I'm trying to recall when the last time was that I flagged an outgoing email as High Priority.... Oh yeah, it was when I was on-board the Titanic, holding my iPhone aloft, sending my final farewells to my loved ones. Your weekly press releases for some XBox game or yet another iPad case don't measure up to that standard. By marking each release with a big red exclamation mark, you're telling me that each of your releases are of equal importance. All I need to do is glance at one uninteresting sample to know that you're an unreliable judge of what will interest me. All future messages from you are automatically tossed in the trash.
6. Circling back on your circling back.
My sincere hope is that in the next edition of Roget’s Thesaurus the phrase "Circling back" will appear directly after the entry for "Nag." I’m a big boy and if I were interested in your pitch I would have replied. Your “circling back” to make sure your pitch wasn’t “lost in the shuffle” is grounds for divorce. Do it by phone, and I will have Guido and the Boys circle back to you with baseball bat in hand.
I get and grudgingly admire that you’re working very hard for your clients, but I’ve blocked entire agencies based on their aggressive follow-ups and pitches.
7. Yes, I received the product I requested.
If I’ve requested a product or product code from you, there’s a very good chance something will come of it in the form of an article or review. Note, however, that I’m very, very busy. Nothing may come of that request for a month or more (sometimes far more). Weekly “check in” calls aren’t helpful. My own sense of guilt is plenty of motivation. Let that work for you by not counterbalancing it with my natural tendency to be annoyed by your incessant calls.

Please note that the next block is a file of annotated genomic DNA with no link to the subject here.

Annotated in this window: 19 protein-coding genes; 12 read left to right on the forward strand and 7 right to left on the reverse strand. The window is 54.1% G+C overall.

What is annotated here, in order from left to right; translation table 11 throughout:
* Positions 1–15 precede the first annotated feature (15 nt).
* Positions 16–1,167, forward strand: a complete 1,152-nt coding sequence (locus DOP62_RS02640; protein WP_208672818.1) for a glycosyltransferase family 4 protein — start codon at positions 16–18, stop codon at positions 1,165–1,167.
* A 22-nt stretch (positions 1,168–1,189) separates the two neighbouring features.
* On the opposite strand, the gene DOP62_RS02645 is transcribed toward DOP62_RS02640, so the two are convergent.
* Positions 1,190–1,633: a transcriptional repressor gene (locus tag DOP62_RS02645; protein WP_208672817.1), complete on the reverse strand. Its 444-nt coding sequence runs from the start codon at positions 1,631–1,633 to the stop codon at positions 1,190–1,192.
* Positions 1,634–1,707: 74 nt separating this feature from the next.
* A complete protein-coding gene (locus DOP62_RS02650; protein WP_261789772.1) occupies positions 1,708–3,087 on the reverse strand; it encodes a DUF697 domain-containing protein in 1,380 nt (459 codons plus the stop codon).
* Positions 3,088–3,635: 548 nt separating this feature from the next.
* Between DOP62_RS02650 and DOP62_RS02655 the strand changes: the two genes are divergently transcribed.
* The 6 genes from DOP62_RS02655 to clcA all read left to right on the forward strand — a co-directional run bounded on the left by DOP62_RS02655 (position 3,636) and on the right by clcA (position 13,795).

8. I stopped loving treasure hunts when I was eight.
If you’re going to pitch me, please include your pitch in the body of your email message. I’d prefer to not open three Word documents and nine image files to figure out what you’re peddling. Likewise, if I’ve agreed to review something that would benefit from a lovely product shot or two, make those images available. You might suggest to the company that you’re representing that they include a Press link on their website that contains high-resolution images and press releases.
9. Present well.
Look, Tiffany/Brittany/Miffity, you can’t be blamed for having parents who named you after My Little Pony figurines, but please, before you next pick up the phone, could you record your voice and make sure that every sentence you utter doesn’t end with a question mark? Cuz you know? It makes you sound like you’re 16? And, like, that comes across as really unprofessional? Okay?
10. Be realistic.
If your product really walked on water, people would be gathering in ornate buildings to worship it rather than watching football. Just about nothing is all that. So, tone it down. Tell me what it does and why you think it’s important. Save “game changer” and “X killer” for those times when you’re willing to bet your professional reputation on it.
Because you are.